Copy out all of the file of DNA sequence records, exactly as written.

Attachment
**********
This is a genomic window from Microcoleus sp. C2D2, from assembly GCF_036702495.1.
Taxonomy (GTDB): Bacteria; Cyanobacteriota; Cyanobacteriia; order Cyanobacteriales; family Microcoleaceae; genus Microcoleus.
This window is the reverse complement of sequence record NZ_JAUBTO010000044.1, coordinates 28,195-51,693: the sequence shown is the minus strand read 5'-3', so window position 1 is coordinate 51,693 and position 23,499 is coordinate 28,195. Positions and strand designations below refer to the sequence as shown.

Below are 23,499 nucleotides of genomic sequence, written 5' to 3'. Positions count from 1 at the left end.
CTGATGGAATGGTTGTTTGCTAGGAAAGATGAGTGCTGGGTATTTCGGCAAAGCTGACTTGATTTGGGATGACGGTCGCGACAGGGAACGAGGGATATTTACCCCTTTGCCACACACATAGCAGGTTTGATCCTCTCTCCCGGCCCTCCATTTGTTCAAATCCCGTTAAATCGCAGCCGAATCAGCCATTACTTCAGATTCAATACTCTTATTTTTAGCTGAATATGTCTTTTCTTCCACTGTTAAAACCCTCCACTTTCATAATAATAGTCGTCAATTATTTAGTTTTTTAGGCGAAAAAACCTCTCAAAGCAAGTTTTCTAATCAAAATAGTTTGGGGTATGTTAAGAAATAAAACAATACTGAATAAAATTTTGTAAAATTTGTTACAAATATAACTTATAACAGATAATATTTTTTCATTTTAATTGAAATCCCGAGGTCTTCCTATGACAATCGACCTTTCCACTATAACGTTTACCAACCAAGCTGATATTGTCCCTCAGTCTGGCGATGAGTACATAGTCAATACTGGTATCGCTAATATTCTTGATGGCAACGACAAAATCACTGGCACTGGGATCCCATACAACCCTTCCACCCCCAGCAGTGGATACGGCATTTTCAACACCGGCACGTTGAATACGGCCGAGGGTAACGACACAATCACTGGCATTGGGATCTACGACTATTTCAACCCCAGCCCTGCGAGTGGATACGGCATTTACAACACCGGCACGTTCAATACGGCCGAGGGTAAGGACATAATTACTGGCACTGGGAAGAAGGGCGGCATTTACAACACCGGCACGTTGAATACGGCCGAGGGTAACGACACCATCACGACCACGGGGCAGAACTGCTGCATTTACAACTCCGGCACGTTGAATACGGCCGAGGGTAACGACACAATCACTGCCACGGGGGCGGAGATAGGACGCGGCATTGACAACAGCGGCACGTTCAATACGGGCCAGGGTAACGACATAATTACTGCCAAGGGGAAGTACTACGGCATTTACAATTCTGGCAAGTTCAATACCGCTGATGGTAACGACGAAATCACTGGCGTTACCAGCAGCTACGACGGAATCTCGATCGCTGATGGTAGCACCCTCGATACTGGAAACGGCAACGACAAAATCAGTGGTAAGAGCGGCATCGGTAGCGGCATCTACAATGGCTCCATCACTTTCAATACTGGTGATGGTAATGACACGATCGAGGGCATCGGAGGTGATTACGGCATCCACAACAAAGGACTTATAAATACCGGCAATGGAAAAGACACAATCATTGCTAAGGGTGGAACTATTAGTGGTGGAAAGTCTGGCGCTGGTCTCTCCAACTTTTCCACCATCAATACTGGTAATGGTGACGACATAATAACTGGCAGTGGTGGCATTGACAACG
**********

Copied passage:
This is a genomic window from Microcoleus sp. C2D2, from assembly GCF_036702495.1.
Taxonomy (GTDB): Bacteria; Cyanobacteriota; Cyanobacteriia; order Cyanobacteriales; family Microcoleaceae; genus Microcoleus.
This window is the reverse complement of sequence record NZ_JAUBTO010000044.1, coordinates 28,195-51,693: the sequence shown is the minus strand read 5'-3', so window position 1 is coordinate 51,693 and position 23,499 is coordinate 28,195. Positions and strand designations below refer to the sequence as shown.

Below are 23,499 nucleotides of genomic sequence, written 5' to 3'. Positions count from 1 at the left end.
CTGATGGAATGGTTGTTTGCTAGGAAAGATGAGTGCTGGGTATTTCGGCAAAGCTGACTTGATTTGGGATGACGGTCGCGACAGGGAACGAGGGATATTTACCCCTTTGCCACACACATAGCAGGTTTGATCCTCTCTCCCGGCCCTCCATTTGTTCAAATCCCGTTAAATCGCAGCCGAATCAGCCATTACTTCAGATTCAATACTCTTATTTTTAGCTGAATATGTCTTTTCTTCCACTGTTAAAACCCTCCACTTTCATAATAATAGTCGTCAATTATTTAGTTTTTTAGGCGAAAAAACCTCTCAAAGCAAGTTTTCTAATCAAAATAGTTTGGGGTATGTTAAGAAATAAAACAATACTGAATAAAATTTTGTAAAATTTGTTACAAATATAACTTATAACAGATAATATTTTTTCATTTTAATTGAAATCCCGAGGTCTTCCTATGACAATCGACCTTTCCACTATAACGTTTACCAACCAAGCTGATATTGTCCCTCAGTCTGGCGATGAGTACATAGTCAATACTGGTATCGCTAATATTCTTGATGGCAACGACAAAATCACTGGCACTGGGATCCCATACAACCCTTCCACCCCCAGCAGTGGATACGGCATTTTCAACACCGGCACGTTGAATACGGCCGAGGGTAACGACACAATCACTGGCATTGGGATCTACGACTATTTCAACCCCAGCCCTGCGAGTGGATACGGCATTTACAACACCGGCACGTTCAATACGGCCGAGGGTAAGGACATAATTACTGGCACTGGGAAGAAGGGCGGCATTTACAACACCGGCACGTTGAATACGGCCGAGGGTAACGACACCATCACGACCACGGGGCAGAACTGCTGCATTTACAACTCCGGCACGTTGAATACGGCCGAGGGTAACGACACAATCACTGCCACGGGGGCGGAGATAGGACGCGGCATTGACAACAGCGGCACGTTCAATACGGGCCAGGGTAACGACATAATTACTGCCAAGGGGAAGTACTACGGCATTTACAATTCTGGCAAGTTCAATACCGCTGATGGTAACGACGAAATCACTGGCGTTACCAGCAGCTACGACGGAATCTCGATCGCTGATGGTAGCACCCTCGATACTGGAAACGGCAACGACAAAATCAGTGGTAAGAGCGGCATCGGTAGCGGCATCTACAATGGCTCCATCACTTTCAATACTGGTGATGGTAATGACACGATCGAGGGCATCGGAGGTGATTACGGCATCCACAACAAAGGACTTATAAATACCGGCAATGGAAAAGACACAATCATTGCTAAGGGTGGAACTATTAGTGGTGGAAAGTCTGGCGCTGGTCTCTCCAACTTTTCCACCATCAATACTGGTAATGGTGACGACATAATAACTGGCAGTGGTGGCATTGACAACG